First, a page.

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Re: [ietf-smtp] Stray <LF> in the middle of messages

2020-06-06 12:22:54
On 6/6/2020 10:06 AM, Leo Gaspard wrote:
In addition, the appearance of "bare" "CR" or "LF" characters in text
(i.e., either without the other) has a long history of causing
problems in mail implementations and applications that use the mail
system as a tool.  SMTP client implementations MUST NOT transmit
these characters except when they are intended as line terminators
and then MUST, as indicated above, transmit them only as a <CRLF>
Should I understand this paragraph as meaning that if I ever receive
such an ill-formed message, I… can? should? must? accept it and… can?
should? must? convert the <LF> into proper <CRLF>?

Encountering practice that differs from theory -- or, in this case, specification -- can be an excellent teachable moment.

I think your opportunity, here, is to appreciate the pragmatics of Postel's Law. It is often taken to mean that one can send whatever one wants, but Jon was never that sloppy. You should try to generate only according to the strictest interpretation of the spec.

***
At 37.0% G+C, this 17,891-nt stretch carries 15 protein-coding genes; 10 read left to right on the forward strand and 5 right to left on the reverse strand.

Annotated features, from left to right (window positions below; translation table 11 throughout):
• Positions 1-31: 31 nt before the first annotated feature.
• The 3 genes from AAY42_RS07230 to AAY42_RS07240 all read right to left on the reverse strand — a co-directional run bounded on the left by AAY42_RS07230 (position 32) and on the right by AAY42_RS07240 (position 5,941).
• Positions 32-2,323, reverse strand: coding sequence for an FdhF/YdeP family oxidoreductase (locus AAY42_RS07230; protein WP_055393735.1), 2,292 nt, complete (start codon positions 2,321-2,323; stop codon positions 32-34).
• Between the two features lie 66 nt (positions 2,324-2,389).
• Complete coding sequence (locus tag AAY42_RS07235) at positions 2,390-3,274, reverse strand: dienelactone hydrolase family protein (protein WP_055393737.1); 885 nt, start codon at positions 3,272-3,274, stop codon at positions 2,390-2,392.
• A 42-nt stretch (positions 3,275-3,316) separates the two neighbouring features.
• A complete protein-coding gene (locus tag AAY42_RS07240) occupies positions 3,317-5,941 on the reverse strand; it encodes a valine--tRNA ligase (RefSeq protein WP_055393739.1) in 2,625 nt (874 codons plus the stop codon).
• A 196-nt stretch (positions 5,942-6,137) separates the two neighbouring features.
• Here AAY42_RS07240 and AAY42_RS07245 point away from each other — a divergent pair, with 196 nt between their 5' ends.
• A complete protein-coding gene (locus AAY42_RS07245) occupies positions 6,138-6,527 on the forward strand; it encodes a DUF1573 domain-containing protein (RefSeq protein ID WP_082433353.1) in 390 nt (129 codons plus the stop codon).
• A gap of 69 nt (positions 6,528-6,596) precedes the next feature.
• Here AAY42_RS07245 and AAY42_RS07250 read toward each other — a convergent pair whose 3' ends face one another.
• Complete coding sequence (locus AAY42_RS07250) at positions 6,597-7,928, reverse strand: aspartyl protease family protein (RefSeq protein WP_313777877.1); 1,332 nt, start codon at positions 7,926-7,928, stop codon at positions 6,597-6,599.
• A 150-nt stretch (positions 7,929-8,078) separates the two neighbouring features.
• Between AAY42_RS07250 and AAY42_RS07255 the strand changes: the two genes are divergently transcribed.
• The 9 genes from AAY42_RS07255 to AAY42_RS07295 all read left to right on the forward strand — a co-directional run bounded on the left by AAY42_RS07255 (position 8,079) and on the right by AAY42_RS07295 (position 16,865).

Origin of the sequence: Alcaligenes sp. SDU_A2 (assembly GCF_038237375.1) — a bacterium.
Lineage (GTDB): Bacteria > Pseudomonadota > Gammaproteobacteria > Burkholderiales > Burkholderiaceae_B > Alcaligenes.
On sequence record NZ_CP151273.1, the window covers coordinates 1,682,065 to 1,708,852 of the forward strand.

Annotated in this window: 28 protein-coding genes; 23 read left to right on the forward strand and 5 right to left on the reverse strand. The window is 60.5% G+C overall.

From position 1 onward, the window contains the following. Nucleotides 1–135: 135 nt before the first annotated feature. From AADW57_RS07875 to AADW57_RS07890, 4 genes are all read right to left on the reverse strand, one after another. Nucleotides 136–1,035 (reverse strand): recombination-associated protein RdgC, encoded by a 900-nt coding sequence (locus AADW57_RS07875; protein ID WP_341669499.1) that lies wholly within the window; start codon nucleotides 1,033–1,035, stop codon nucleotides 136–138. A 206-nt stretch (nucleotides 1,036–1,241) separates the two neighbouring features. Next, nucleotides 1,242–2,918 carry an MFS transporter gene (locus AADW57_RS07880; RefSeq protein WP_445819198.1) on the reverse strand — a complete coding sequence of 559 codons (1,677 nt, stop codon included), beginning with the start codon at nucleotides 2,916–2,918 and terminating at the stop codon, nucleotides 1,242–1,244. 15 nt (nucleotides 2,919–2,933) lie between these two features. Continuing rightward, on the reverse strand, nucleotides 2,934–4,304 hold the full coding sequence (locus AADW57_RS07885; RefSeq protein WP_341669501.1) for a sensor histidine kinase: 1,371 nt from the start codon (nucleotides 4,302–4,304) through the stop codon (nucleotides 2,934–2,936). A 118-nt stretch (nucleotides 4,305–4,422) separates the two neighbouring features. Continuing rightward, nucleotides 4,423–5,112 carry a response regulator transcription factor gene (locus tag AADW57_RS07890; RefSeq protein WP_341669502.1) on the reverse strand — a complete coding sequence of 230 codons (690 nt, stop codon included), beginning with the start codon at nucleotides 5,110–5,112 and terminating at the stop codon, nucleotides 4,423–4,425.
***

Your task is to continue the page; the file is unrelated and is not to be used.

But there are realities of different interpretations and some tolerable sloppiness that apply to this case, given a long history of systems that do use LF as line terminator and network software that fails to map it to the network standard CRLF.

I believe systems still vary on how they respond to an incoming LF. I even suspect there are arguments for treating it only as data and arguments for treating it as newline. I suspect, therefore, the answer to your question will be how you assess the benefits and detriments of each choice.

This being an IETF list, we should expect strong, differing comments from others.


Dave Crocker
Brandenburg InternetWorking

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